Refers to conduct which causes ‘alarm and distress’.

The Protection from Harassment Act 1997 was introduced initially to deal with ‘stalkers’.

Section 3 of the Act has introduced a statutory tort which entitles victims of harassment to compensation.

Section 1 of the Act states that it is an offence for a person to pursue a course of conduct which harasses, and which the person knows or ought to know amounts to harassment.

Although harassment is not defined in the Act it refers to conduct which causes ‘alarm and distress’. Conduct can include words written or spoken.

The tort requires a 'course of conduct' so there must be two or more occurrences.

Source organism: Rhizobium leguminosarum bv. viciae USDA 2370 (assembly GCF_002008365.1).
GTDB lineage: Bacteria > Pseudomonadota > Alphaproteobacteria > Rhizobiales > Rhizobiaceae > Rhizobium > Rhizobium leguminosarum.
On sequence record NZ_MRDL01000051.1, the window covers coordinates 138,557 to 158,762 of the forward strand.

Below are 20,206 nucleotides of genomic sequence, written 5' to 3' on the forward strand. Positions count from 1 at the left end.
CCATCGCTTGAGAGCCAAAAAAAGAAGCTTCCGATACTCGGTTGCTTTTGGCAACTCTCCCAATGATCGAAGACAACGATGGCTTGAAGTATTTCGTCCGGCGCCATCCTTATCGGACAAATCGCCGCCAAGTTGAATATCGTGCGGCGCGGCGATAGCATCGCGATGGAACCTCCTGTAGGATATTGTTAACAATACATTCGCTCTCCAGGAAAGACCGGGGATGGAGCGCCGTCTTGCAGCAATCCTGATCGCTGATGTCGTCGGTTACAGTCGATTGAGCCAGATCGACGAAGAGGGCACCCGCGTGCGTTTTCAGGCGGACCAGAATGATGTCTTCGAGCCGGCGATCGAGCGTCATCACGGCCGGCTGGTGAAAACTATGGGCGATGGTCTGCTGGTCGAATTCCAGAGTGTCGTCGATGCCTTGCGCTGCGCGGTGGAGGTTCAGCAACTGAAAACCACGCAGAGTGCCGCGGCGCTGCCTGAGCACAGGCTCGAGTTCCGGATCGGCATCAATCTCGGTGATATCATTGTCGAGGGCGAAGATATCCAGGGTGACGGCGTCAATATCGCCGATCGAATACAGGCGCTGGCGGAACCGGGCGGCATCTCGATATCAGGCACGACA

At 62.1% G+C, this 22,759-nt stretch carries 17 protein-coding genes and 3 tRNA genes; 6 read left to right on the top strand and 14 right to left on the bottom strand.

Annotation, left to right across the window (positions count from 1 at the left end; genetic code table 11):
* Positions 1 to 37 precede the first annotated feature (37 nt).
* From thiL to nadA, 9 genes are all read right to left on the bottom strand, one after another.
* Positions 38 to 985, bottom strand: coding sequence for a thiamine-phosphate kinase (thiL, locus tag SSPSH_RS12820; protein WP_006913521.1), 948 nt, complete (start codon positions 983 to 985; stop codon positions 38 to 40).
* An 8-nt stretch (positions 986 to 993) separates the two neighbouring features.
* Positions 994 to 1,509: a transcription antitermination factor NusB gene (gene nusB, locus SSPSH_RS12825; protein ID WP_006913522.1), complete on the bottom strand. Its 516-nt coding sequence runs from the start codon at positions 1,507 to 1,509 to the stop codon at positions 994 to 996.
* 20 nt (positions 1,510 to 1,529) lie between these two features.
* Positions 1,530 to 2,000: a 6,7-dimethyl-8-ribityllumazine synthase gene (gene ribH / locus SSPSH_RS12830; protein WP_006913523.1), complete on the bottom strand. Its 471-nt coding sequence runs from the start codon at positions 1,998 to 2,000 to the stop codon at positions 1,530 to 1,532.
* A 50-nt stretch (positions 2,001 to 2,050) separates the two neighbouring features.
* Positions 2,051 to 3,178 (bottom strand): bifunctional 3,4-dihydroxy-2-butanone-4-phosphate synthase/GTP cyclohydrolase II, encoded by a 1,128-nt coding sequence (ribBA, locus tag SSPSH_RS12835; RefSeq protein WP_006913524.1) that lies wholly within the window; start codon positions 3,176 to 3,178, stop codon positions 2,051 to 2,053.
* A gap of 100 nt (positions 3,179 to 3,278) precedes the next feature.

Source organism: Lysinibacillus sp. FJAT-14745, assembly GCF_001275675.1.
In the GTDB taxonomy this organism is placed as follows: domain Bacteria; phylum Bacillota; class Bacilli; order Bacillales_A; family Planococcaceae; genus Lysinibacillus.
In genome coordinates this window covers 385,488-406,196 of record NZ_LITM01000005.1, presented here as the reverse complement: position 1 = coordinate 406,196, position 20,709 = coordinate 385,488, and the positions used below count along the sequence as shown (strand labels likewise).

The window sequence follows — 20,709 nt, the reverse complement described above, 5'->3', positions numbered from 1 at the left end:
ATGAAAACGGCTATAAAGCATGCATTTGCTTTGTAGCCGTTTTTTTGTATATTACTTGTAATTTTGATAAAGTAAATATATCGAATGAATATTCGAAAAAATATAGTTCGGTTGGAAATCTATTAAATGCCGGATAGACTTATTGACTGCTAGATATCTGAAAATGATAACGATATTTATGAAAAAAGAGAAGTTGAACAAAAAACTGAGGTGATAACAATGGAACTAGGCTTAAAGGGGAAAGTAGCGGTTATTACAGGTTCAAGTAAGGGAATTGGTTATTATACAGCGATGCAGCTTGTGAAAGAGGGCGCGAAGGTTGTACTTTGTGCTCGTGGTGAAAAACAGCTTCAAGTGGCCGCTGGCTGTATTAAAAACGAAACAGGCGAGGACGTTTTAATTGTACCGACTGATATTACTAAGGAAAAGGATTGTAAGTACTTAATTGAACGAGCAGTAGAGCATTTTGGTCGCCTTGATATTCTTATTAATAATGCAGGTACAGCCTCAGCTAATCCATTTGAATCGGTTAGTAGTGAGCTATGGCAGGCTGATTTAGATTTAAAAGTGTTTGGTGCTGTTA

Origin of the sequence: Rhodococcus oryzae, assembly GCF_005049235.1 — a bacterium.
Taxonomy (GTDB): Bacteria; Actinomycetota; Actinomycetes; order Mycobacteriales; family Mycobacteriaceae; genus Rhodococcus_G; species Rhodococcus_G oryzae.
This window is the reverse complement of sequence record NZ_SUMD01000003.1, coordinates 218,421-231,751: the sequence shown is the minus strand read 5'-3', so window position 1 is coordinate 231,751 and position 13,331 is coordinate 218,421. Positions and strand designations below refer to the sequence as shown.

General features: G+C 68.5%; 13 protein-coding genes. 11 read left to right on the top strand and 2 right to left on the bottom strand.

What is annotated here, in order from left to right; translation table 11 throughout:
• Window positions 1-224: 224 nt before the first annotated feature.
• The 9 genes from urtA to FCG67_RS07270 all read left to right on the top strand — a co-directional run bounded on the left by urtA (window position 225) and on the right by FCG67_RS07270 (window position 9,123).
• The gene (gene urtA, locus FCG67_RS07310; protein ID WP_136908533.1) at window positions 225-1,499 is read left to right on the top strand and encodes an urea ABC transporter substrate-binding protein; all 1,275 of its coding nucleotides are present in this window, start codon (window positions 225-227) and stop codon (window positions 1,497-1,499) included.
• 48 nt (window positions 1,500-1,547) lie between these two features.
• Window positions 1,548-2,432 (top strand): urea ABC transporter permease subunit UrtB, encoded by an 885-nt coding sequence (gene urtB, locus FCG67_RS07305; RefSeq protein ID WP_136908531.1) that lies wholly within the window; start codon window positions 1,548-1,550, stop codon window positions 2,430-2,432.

For people who suffer bullying or other forms of abuse at work this has now developed in the contect of employer's liability and their responsibility to protect their employees in the workplace Green v DB Group Services (UK) Ltd. (2006).

For a claim of harassment to suceed it needs to be possible to show that the course of conduct is of a serious enough nature to cause distress. Ferguson v British Gas Trading Ltd (2009).

Harassment is a form of discrimination under the Equality Act 2010.

Sexual harassment - Citizens Advice


Equality Act 2010 - Equality and Human Rights Commission

The Protection from Harassment Act 1997 - Commons Library

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